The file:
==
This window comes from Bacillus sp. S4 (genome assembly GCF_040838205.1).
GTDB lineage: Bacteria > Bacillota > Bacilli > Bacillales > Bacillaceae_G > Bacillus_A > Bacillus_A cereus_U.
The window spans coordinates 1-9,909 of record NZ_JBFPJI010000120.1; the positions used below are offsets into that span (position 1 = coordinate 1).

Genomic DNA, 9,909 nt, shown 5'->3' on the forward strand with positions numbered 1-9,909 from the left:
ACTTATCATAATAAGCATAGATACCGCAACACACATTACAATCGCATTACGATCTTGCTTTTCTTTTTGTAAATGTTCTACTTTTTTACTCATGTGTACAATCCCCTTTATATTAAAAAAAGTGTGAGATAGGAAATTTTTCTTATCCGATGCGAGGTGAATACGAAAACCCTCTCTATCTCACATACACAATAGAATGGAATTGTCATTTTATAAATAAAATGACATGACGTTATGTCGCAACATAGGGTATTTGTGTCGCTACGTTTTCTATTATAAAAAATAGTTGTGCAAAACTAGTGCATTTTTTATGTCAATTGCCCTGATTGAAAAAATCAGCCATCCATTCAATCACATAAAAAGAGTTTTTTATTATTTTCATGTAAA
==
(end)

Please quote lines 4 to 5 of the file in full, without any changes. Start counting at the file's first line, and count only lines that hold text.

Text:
Genomic DNA, 9,909 nt, shown 5'->3' on the forward strand with positions numbered 1-9,909 from the left:
ACTTATCATAATAAGCATAGATACCGCAACACACATTACAATCGCATTACGATCTTGCTTTTCTTTTTGTAAATGTTCTACTTTTTTACTCATGTGTACAATCCCCTTTATATTAAAAAAAGTGTGAGATAGGAAATTTTTCTTATCCGATGCGAGGTGAATACGAAAACCCTCTCTATCTCACATACACAATAGAATGGAATTGTCATTTTATAAATAAAATGACATGACGTTATGTCGCAACATAGGGTATTTGTGTCGCTACGTTTTCTATTATAAAAAATAGTTGTGCAAAACTAGTGCATTTTTTATGTCAATTGCCCTGATTGAAAAAATCAGCCATCCATTCAATCACATAAAAAGAGTTTTTTATTATTTTCATGTAAA